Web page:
Line 3: Continuing on, we now have to do the same for our second point, a layer called “Point 2”. We create a variable called x2 and assign it the X Position value of “Point 2”.

x2 = thisComp.layer(“Point 2”).transform.position[0];

Line 4: Yet again we create a new variable called y2 and assign it the Y Position value from “Point 2”. Seeing a pattern. ðŸ˜‰

y2 = thisComp.layer(“Point 2”).transform.position[1];

Line 5: So for this line we get to start doing the math part. First we create a variable called xResults, we then assign it the final X mid point value. To do this we need to take x1 and add it to x2, our X values from “Point 1” and “Point 2”. We then encase that equation in parenthesis like so, (x1 + x2). Next we divide that total value by 2, (x1 + x2) / 2. It’s that simple.

xResults = (x1 + x2) / 2;

Line 6: We literally duplicate what we did in line 5, only we make it for the Y values. So the variable is called yResults and we use y1 and y2 for our equation.

yResults = (y1 + y2) / 2;

Line 7: Finally we return our resulting array and encase it in brackets, [ ]. We use the xResults variable as our first array item, representing the X value, then we add the yResults variable for our second item, which is our Y value. You should now be good to go.

[xResults, yResults];

3D CODE BREAKDOWN:

1) x1 = thisComp.layer(“3D Point 1”).transform.position[0];

2) y1 = thisComp.layer(“3D Point 1”).transform.position[1];

3) x2 = thisComp.layer(“3D Point 2”).transform.position[0];

4) y2 = thisComp.layer(“3D Point 2”).transform.position[1];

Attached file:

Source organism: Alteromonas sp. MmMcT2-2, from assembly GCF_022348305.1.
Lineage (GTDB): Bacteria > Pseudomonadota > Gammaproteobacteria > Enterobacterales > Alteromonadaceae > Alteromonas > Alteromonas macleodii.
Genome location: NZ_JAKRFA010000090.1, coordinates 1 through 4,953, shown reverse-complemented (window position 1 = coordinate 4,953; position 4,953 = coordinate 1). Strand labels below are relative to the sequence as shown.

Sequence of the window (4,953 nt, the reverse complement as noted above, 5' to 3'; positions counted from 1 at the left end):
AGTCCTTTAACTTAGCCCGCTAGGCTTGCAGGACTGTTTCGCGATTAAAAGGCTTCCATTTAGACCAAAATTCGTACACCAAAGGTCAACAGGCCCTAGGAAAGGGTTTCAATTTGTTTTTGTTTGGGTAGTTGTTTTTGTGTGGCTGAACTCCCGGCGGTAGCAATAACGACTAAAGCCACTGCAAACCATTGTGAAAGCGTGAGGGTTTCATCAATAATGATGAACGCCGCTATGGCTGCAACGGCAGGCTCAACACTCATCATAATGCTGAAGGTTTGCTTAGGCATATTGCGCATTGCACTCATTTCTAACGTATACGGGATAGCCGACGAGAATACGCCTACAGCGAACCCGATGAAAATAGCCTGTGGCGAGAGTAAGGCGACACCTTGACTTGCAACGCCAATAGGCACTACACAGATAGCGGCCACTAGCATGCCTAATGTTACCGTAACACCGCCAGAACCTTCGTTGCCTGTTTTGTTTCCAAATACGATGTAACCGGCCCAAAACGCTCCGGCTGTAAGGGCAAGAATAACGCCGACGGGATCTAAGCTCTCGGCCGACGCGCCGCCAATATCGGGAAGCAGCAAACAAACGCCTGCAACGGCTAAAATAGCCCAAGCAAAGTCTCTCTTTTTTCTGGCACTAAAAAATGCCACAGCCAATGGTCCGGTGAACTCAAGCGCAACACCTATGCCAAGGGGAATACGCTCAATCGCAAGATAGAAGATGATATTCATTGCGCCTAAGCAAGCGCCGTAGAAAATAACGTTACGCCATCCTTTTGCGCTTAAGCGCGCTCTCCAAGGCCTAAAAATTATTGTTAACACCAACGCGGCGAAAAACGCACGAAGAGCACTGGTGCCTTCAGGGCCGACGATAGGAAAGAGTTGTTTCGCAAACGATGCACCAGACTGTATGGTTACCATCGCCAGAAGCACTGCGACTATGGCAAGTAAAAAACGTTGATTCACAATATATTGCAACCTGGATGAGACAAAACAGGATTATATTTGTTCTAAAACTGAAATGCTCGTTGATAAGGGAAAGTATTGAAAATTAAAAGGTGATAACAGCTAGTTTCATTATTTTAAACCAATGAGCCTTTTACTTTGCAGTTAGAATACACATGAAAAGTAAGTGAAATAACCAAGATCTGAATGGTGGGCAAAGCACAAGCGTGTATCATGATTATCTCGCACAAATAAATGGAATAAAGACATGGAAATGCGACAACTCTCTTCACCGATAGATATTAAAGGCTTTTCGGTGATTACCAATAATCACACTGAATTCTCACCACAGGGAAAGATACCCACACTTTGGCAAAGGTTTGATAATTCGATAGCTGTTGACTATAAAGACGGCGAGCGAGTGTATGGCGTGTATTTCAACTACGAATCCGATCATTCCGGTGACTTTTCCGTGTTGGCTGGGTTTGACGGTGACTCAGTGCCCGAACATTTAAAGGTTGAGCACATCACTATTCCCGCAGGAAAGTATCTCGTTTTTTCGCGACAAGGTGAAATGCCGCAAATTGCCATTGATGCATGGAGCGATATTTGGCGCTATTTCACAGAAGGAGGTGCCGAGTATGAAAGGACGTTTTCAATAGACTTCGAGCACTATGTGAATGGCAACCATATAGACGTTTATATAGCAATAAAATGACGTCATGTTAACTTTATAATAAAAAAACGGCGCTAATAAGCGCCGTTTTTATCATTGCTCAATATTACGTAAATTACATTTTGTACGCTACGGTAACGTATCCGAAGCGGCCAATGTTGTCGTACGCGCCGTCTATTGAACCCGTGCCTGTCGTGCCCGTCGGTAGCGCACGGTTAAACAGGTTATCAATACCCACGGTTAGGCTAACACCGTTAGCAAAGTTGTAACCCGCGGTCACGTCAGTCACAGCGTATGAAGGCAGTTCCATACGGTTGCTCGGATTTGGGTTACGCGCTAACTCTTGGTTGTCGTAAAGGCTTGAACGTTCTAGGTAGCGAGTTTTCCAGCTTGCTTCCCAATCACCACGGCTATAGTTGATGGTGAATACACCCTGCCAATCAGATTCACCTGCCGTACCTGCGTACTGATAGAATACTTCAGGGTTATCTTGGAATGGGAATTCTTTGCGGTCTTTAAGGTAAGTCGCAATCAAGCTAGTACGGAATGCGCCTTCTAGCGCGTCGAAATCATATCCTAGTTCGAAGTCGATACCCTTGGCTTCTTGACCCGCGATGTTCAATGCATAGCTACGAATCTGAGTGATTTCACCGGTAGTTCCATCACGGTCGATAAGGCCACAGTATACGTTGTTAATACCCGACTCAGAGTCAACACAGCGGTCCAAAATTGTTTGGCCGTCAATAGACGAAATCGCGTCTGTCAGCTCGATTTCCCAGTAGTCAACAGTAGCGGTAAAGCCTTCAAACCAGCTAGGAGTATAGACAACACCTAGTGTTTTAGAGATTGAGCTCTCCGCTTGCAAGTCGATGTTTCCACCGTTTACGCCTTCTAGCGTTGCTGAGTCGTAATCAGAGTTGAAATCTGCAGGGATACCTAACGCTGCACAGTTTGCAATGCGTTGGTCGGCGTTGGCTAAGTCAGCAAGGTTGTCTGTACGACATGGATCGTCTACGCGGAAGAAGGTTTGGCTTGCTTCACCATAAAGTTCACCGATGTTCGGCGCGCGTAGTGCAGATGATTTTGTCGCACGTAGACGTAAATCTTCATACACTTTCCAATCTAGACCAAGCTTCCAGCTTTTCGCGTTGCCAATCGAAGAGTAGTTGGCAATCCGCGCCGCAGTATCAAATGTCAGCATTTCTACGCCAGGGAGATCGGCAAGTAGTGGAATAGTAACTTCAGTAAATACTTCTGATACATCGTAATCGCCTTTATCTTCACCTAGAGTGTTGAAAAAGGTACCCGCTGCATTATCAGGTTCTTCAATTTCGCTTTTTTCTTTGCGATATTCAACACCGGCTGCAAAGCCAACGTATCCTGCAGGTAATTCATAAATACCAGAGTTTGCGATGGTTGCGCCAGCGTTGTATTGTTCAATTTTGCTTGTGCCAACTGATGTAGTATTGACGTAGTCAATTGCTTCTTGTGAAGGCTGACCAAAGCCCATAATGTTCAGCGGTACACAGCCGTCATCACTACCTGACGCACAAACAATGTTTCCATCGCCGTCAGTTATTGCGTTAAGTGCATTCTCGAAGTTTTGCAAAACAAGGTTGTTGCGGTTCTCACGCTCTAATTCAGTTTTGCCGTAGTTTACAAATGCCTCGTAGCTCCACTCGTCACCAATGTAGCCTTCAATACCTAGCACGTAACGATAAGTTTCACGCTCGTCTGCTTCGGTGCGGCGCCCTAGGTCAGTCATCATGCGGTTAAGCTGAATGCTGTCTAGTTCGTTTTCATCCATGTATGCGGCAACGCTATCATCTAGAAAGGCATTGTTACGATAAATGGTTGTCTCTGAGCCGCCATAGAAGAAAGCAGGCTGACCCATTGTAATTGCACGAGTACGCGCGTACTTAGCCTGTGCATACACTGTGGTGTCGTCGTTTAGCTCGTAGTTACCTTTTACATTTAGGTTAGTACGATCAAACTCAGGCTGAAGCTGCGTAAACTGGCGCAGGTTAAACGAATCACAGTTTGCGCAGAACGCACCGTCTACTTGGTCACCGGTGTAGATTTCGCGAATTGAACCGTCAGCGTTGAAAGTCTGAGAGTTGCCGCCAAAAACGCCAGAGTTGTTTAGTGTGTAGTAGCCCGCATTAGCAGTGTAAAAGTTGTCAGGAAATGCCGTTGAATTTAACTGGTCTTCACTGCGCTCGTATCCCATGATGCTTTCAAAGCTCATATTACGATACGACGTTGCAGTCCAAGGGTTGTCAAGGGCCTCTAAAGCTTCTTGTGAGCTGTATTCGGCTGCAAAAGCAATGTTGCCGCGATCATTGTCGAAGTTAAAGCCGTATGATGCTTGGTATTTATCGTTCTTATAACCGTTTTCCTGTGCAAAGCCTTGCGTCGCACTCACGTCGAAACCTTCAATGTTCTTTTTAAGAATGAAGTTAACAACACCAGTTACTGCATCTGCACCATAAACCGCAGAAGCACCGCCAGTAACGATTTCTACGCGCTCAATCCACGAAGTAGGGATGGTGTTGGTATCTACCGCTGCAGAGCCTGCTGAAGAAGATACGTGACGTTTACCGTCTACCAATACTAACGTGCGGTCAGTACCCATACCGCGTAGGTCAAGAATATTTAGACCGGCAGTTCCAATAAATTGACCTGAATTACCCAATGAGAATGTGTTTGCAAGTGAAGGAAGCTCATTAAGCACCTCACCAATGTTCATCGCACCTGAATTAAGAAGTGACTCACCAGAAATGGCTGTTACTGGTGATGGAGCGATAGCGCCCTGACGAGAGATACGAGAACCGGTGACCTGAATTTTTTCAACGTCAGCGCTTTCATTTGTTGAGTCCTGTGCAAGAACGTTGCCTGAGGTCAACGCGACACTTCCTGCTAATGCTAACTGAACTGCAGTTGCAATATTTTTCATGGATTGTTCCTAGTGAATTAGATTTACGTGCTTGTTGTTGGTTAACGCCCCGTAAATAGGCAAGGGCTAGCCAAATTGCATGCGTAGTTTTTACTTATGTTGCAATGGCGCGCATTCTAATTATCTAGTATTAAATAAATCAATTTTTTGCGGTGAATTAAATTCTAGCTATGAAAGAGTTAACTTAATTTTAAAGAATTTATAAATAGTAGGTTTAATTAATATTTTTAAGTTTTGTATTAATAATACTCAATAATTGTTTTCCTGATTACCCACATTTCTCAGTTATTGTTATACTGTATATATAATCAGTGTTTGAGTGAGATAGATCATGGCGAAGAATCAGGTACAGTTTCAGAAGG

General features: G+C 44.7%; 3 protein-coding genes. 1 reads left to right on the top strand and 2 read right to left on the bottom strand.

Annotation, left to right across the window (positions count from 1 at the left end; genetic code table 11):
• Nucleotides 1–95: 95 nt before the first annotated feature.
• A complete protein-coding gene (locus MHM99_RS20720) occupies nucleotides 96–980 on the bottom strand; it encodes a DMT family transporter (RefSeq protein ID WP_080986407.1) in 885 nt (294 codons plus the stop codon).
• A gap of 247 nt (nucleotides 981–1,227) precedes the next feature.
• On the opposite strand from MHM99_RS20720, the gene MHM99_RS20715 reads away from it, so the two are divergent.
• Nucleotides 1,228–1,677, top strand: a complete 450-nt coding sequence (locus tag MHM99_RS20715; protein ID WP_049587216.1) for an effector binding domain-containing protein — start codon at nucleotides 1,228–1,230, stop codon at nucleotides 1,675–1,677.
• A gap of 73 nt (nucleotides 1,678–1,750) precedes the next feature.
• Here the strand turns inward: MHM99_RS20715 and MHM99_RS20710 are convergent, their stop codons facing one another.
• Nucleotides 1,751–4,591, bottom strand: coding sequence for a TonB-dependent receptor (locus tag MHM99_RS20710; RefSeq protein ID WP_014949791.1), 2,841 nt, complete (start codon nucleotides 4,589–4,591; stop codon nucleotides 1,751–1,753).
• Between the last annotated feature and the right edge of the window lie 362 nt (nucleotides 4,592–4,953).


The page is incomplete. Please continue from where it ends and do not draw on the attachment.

5) z1 = thisComp.layer(“3D Point 1”).transform.position[2];

6) z2 = thisComp.layer(“3D Point 2”).transform.position[2];

7) xR = (x1 + x2) / 2;

8) yR = (y1 + y2) / 2;

9) zR = (z1 + z2) / 2;

10) [xR, yR, zR];

Note: The 3D breakdown is nearly identical to the 2D breakdown, so I will cover the major changes only below. The biggest being that our source layers are called “3D Point 1” and “3D Point 2” instead of “Point 1” and “Point 2”.

Line 5: This line is where are adding our Z position information. We continue the naming convention by using z1 as this variable name and assign it the Z Position value of our “3D Point 1” layer.

z1 = thisComp.layer(“3D Point 1”).transform.position[2];

Line 6: We now add another variable and call it z2. This variable gets assigned the Z position value of our “3D Point 2” layer.

z2 = thisComp.layer(“3D Point 2”).transform.position[2];

Line 7: We do the same math equation for our X value. The only difference here is I name the variable xR instead of xResults. It was just easier to type a shorter name. ðŸ™‚

xR = (x1 + x2) / 2;

Line 8: Same goes for the Y value, I used yR for the variable name.

yR = (y1 + y2) / 2;

Line 9: We then create a zR variable to hold the midpoint Z Position value. The same math equation applies here as well. Adding z1 to z2 then dividing the total by 2.

zR = (z1 + z2) / 2;

Line 10: Finally our resulting array, that now adds the additional Z value. We place the zR variable in the third item slot as this is our Z value.

[xR, yR, zR];

Hope this all made sense. Having this kind of code can be useful and save you a bunch of headaches trying to manually place a layer at the midpoint of two other layers. Making After Effects do the math for you can allow you to focus on other more pressing issues within a project. See you next week.